32

John Heywood (c. 1497–1580) once wrote:

I never saw Banbury cheese thick enough
But I have often seen Essex cheese quick enough. 1 2

The first line alludes to how a Banbury cheese was very slender after you took off the rind.

What does the second line of this epigram mean?

I've come up with some grammatical possibilities, but the funny ones are implausible and the plausible ones don't seem to be funny.

  • I have often seen the Earl of Essex suddenly quit the premises — This would be funny, but as Essex was only 15 when Heywood died, and as the phrase "cheese it" is first cited 1812, this can't possibly be right.

  • I have often observed Essex cheese [i.e., a variety of cheese produced in Essex] to be full of living beings [e.g. maggots].

  • I have often spotted Essex cheese quickly enough to eat some of it.

There's also a possibility that "Essex cheese" is a noun phrase referring to something that isn't cheese, in the same way as a "Cotswold lion" is a sheep; in which case Heywood could have meant

  • I can detect quickly when I am being cheated.

Anyone know for sure, or have a more evidence-based guess?

44

Heywood is rhyming "thick enough" with "quick enough" and at the same time making a pun.

The word "quick" not only relates to speed, but to the state of being alive. We still use it in that sense today in the expression "the quick and the dead", and when we tear a fingernail "down to the quick".

Apparently Essex cheese had a reputation for being infested with worms:

A cantle of Essex cheese
Was well a foot thick
Full of maggots quick.
It was huge and great
And might strong meat
For the devil to eat.
It was tart and punicate.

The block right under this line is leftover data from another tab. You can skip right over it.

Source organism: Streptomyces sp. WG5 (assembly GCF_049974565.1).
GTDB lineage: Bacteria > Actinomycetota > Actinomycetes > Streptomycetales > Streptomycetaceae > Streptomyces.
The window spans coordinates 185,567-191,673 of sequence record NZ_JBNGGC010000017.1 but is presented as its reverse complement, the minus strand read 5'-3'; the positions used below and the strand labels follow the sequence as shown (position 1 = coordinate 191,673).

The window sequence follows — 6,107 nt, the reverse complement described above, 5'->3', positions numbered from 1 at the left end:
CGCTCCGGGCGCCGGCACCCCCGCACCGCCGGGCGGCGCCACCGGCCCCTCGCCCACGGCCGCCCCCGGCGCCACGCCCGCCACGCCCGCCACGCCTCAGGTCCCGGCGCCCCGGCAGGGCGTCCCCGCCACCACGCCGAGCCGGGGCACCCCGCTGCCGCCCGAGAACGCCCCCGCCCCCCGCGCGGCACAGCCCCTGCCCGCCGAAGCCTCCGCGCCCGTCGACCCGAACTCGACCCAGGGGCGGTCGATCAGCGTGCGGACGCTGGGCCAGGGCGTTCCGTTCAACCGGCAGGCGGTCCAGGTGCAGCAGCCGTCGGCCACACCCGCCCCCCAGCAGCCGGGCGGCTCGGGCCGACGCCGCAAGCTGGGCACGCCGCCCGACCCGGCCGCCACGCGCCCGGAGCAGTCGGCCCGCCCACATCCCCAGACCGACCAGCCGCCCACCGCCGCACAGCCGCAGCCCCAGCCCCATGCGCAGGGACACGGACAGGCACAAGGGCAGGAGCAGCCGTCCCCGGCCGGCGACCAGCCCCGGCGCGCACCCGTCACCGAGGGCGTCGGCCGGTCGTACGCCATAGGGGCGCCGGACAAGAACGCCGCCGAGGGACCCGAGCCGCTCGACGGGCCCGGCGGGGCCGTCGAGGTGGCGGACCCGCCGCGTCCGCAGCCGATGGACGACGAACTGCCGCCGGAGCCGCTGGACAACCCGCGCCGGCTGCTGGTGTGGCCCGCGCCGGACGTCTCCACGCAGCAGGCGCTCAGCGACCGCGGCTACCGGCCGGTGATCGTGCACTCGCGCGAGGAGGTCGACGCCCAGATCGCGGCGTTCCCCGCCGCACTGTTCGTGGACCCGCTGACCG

John Skelton - Wikipedia

This wasn't necessarily considered a bad thing at the time:

Daniel Defoe in his 1724 work A tour thro' the whole island of Great Britain notes, "We pass'd Stilton, a town famous for cheese, which is call'd our English Parmesan, and is brought to table with the mites, or maggots round it, so thick, that they bring a spoon with them for you to eat the mites with, as you do the cheese." — Stilton cheese - Wikipedia

Note that maggot infested cheese is to this day considered a delicacy in some areas, such as Italy's Casu marzu - Wikipedia:

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6

“Quick” is being used here in the sense of being alive or moving, as in quicksilver, quicksand, or ‘the quick and the dead’.

The Essex cheese could either be a very soft and runny cheese or, as suggested by Ray Butterworth, ‘alive’ with maggots. Not being familiar with Essex cheese, as in I have never heard of it or seen it, it could be either of those but the preceding reference to ‘thick enough’ suggests runny as an opposite to thick.

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